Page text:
In particular, we must remember that very often where a building is specially designed for a disabled person and that disabled person dies, the family continues to live in the home without needing those special adaptations. That home is then lost as a special home to the disabled community.

My Lords, I am grateful to the noble Lord for giving way. His understanding of the present situation in that he believes that houses adapted for special need are being easily sold is not in accordance with the facts. If one reads Hansard one can see that only a short while ago Members from this side of the Chamber, and maybe the other side, challenged the Government's interpretation of the very amendments which the noble Lord supported and said that the Government were avoiding the wishes of the House. The percentage of those houses being sold, as given by the noble Lord, Lord Skelmersdale, was very low indeed. Therefore, that does not accord with what the noble Lord is saying unless there has been a tremendous acceleration over the past few months.

My Lords, I am afraid that the noble Lord has totally misunderstood me. I have been saying that it is virtually impossible for a disabled person to buy his own house because he does not have the right to buy. I have been saying that disabled people should have the right to buy; that is my view. I have changed my mind. As I said before, when we were discussing the Housing Act 1985 I fought against the right to buy specially adapted accommodation for disabled people. I have now said that I am in favour of it with one exception; that is, where there are special blocks of flats for disabled people and permanent help available in the form of a warden or someone else.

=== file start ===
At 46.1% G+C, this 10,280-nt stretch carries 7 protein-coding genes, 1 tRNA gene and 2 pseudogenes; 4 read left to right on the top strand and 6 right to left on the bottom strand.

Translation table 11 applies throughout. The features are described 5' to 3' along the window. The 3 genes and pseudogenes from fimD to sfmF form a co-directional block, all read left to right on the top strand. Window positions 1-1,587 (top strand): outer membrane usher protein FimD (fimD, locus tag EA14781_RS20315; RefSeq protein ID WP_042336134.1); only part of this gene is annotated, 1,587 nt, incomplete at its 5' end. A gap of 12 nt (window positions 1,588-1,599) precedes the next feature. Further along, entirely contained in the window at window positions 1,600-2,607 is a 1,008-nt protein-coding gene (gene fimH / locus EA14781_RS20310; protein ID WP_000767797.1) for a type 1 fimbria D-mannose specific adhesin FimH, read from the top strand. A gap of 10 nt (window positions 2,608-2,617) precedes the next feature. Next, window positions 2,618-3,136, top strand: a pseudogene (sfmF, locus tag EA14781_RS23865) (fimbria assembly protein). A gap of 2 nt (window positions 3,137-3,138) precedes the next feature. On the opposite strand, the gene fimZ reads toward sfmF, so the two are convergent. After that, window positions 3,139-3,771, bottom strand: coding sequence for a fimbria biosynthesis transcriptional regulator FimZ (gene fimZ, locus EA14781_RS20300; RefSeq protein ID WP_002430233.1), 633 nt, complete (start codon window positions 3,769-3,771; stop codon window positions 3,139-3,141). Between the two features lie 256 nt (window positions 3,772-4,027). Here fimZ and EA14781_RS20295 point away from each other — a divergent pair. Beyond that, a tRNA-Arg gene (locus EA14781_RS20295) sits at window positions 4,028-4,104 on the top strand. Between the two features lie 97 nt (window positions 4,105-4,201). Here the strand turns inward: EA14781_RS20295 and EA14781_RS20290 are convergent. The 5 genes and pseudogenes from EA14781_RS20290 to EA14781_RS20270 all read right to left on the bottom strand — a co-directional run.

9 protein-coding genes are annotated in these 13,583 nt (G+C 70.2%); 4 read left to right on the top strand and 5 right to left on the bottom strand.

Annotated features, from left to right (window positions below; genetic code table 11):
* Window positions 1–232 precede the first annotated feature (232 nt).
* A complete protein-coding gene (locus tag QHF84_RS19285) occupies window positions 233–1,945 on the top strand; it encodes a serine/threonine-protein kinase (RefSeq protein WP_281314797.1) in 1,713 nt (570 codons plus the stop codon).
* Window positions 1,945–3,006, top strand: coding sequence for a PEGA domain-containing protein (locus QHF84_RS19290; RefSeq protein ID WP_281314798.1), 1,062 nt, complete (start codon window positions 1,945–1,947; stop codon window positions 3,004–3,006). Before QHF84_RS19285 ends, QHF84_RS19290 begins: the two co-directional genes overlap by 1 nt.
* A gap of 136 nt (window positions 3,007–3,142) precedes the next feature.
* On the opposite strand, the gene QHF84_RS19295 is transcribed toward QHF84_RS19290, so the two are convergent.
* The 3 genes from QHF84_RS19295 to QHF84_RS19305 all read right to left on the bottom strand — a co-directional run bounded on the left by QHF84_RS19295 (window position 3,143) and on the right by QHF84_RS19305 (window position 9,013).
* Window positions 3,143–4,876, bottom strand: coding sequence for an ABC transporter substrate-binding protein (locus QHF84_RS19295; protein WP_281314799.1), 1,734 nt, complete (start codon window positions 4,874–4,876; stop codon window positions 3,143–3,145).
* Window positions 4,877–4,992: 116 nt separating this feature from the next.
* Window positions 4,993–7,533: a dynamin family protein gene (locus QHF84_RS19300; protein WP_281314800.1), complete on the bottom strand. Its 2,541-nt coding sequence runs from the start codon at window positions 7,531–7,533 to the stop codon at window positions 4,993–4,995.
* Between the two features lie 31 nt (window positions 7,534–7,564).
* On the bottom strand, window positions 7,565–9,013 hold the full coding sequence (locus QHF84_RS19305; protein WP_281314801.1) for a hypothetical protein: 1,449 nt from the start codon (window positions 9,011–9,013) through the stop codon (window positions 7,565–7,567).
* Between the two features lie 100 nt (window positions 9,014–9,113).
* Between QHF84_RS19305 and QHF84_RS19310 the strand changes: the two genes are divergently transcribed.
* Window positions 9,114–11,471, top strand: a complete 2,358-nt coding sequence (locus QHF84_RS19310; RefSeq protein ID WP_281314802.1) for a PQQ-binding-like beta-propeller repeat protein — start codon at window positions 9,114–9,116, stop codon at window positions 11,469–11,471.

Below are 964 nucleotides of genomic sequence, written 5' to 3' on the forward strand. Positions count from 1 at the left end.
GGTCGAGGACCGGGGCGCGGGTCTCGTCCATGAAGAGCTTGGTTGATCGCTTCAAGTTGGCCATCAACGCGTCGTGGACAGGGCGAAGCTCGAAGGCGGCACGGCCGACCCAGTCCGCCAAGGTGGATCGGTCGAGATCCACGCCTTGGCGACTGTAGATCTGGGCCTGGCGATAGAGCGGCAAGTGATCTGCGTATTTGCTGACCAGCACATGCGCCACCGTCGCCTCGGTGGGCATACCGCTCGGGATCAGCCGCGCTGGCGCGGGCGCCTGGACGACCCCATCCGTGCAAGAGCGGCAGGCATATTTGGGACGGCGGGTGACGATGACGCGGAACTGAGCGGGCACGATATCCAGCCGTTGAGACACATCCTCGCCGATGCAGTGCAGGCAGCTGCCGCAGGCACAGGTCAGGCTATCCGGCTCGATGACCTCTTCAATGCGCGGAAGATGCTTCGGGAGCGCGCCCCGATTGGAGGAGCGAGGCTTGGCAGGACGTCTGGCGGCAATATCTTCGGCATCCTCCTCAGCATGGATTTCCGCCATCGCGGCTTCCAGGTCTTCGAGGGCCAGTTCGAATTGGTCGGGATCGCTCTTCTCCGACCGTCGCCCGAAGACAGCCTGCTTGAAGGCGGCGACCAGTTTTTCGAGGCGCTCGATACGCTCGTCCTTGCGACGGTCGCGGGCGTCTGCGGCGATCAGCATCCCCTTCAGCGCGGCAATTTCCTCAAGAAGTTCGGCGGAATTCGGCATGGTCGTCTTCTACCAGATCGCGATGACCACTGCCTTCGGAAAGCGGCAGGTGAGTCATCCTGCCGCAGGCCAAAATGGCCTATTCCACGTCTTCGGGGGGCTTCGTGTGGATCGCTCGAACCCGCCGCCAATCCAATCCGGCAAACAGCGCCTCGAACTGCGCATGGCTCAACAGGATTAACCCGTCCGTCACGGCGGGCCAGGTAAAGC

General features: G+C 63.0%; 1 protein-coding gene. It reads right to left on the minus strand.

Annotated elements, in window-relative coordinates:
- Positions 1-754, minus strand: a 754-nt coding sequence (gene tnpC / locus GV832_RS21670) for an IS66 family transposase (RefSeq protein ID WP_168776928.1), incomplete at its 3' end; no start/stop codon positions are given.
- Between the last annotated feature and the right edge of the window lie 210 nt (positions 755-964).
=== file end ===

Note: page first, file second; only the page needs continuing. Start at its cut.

I also told the House that much modern accommodation is being built with wider doors, corridors and halls where there is room for a wheelchair to move around, but it is not being designated as special accommodation. If one can enter the building without using a ramp—and if it is on the same level as the ground outside a ramp is not needed—such accommodation would be available because it was not designated as especially for disabled people.

I hope that the House is now clear as to what I am saying. I shall now leave the matter because time goes on and we all wish to get away early for a change.

6.14 p.m.

My Lords, in a few weeks' time Parliament will rise for the long Summer Recess after what has been, for me at any rate, the most depressing Session of any that I can recall. Any last vestiges of the "consensus society" which has existed since the end of the War, supported by all governments, have been destroyed by an elected dictatorship in the other place supported by a huge, unaccountable majority in your Lordships' House— not very well represented this afternoon, I must confess.

On the Government Benches there is a complacent acceptance, and almost a defence, of the existence of a huge pool of unemployed men, women and youngsters in order to maintain pressure on wages and conditions and to weaken trade union organisations. The constant chipping away at social security benefits in ill-thought-out legislation has destroyed the caring atmosphere which has been nurtured carefully for decades. There is now an atmosphere of despair and hopelessness in many of our inner city areas and reductions in board and lodging benefits have resulted in many single people becoming homeless, becoming involved in drug and alcohol abuse and in crime.